If like me, it’s been a while since your 21st birthday, you may not remember the feeling of being young and carefree. A time when you had the world at your feet, freedom and choices to make and when you weren’t constrained by mortgage payments, bills and school uniforms.
That feeling is hard to bottle.
It’s hard to remember how important it felt to make decisions based on who you were as a person rather than what your parents expected of you!
So, if we struggle to remember that feeling then how can we possibly know how to attract young talent to our organisations? How to make a compelling case on why someone should choose your sector and business over another?
What is your current strategy for attracting and retaining younger employees?
Our experience of working across many business sectors has shown us that it’s a real challenge for them to find ways to make their organisation a choice for young people.
Some create ‘a great place to work’ culture, they provide ‘time out’ zones with table tennis and vending machines, great career prospects, lots of holidays, pay-day beers, etc. So what more could young people want?
Times have changed and so have the attitudes of today’s youth. The Generation Citizens report from Demos found that teenagers are more engaged in social issues than any generation before them.
Gandhi said, “The best way to find yourself is to lose yourself in the service of others”. It is by helping others we show the best of our solidarity and sense of shared humanity.
Will working for your organisation allow them to make a real difference?
A survey by the Good Research Partnership and the British Youth Council of 850 people aged 11 to 25 found that they are more likely to buy from companies that show how they invest in the local areas.
“This is the first generation that has been taught about the value of corporate community investment from an early age. They are also the first generation that has been empowered by the internet and understands that they have the means to hold businesses to account.”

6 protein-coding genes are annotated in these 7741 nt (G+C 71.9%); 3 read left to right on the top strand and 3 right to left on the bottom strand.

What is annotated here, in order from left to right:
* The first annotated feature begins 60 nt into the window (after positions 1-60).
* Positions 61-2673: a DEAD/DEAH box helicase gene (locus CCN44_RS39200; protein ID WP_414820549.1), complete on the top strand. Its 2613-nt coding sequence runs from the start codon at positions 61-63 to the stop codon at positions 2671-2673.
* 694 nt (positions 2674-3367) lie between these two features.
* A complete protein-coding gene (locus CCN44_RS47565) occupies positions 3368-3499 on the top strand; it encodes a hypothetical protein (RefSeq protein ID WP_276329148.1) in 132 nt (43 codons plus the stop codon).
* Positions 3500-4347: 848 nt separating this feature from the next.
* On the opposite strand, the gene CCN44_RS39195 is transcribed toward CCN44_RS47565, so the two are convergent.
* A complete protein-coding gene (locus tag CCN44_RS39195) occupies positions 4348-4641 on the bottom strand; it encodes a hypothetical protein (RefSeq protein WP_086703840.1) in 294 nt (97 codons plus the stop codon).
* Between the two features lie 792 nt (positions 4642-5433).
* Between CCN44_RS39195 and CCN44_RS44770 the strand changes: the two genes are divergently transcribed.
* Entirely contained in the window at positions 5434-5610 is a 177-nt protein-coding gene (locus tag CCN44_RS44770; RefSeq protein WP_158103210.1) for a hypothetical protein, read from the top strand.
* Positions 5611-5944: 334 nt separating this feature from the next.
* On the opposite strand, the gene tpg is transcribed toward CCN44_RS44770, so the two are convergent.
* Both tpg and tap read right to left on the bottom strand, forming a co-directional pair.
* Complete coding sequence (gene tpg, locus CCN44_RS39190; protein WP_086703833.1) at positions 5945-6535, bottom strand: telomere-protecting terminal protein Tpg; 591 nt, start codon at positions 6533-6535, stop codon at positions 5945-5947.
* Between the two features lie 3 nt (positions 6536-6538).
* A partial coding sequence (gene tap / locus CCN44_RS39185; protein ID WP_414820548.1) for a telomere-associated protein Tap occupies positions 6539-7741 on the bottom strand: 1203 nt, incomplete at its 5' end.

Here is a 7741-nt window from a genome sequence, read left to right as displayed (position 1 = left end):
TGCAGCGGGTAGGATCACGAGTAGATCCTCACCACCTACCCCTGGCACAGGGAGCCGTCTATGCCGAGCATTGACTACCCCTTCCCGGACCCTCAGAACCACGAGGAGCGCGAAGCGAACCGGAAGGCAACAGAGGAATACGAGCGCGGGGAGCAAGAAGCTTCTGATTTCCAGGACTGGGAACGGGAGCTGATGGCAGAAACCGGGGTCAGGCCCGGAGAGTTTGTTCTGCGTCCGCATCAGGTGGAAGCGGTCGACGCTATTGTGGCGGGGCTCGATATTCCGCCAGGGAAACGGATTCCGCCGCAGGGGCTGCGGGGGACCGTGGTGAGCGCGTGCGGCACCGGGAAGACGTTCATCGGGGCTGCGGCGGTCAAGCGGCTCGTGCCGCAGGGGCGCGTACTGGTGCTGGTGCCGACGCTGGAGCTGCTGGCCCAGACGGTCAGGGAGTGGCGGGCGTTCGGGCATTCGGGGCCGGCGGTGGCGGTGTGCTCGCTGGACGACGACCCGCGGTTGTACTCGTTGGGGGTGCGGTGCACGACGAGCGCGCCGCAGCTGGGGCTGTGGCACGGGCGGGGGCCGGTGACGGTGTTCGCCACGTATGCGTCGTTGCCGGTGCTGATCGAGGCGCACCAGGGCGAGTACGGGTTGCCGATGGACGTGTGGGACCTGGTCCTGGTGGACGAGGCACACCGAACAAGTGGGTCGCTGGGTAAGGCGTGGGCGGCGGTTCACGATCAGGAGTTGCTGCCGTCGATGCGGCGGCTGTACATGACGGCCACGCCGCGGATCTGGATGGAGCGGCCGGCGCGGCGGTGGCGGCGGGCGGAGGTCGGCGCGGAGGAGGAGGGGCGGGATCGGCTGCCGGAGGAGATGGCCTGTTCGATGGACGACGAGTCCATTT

Terese Orange, Director of the Good Research Partnership
More than 80% surveyed believe its important that brands support the community and give to good causes. The same proportion would be more likely to be a customer or staff member of a company that supports community projects.
The biggest and most interesting piece of research to date by marketing agency Cone Communications found many young people won’t take a job where poor social responsibility practices exist.
The survey of 1000 people found that 75% of millennials would take a pay cut to work for a responsible company, and 83% would be more loyal to a business that enables them to contribute to solving social and environmental problems.
“With millennials soon to make up 50% of the workforce, you will have to radically evolve your value proposition to attract and retain this socially conscious group. Integrating a deeper sense of purposed responsibility into work experience will have a clear bottom line return for companies.”
Alison Da Silva, Executive Vice President, Cone Communications.
Is your online presence in line with your organisation’s values?
In addition, the millennial generation are the most prolific users of social media, and these channels give young people the chance to express their opinions about brands to their peers.
Engaging with young people online allows a business to continue conversations and further share commitments to being a responsible business.
So what can you do to attract and retain young talent?
You need to show that you are doing all you can to give back to the communities you operate in.
Do you give your team time off for volunteering? Experian gave UK employees nearly 12,500 hours of volunteering time devoted to community and financial education programmes.
Look for ways to blend work and personal lives. How can you provide opportunities for young people to make a difference beyond the 9-5?
Young people see where they work as an extension of who they are and what they stand for. You should aim to provide opportunities that make a difference – both in the office and outside in their communities, to stand out.
This is not about personal passion projects either. The younger generation is nearly twice as likely as their gen X peers to believe their company should be involved in social and environmental issues that are important to the business.
Make sure your social good strategy is clear and easy to access on your website/intranet.
Engage young people outside of your organisation to find out what is important to them.
What’s important for younger people to stay motivated?
- Professional growth: give them opportunities to learn.
- Financial: offer bonuses or rewards.
- Meaningful personal experiences: encourage them to explore opportunities to do more to serve the local community.
- Personal recognition: create an incentive program.
- Perks: offer free parking, dress-down days, payday beers, days out, vouchers, and so on.
These are just a few of the ways you can motivate younger employees. What do you have in place within your organisation to inspire and motivate?
Finally, make sure you are connecting with young people
Social media (YouTube and Facebook being the most popular, a 2017 study shows) is the place to share content that reflects your organisation’s values and shows how your social good activity is making an impact in the world.
This article first appeared on Social Good HQ.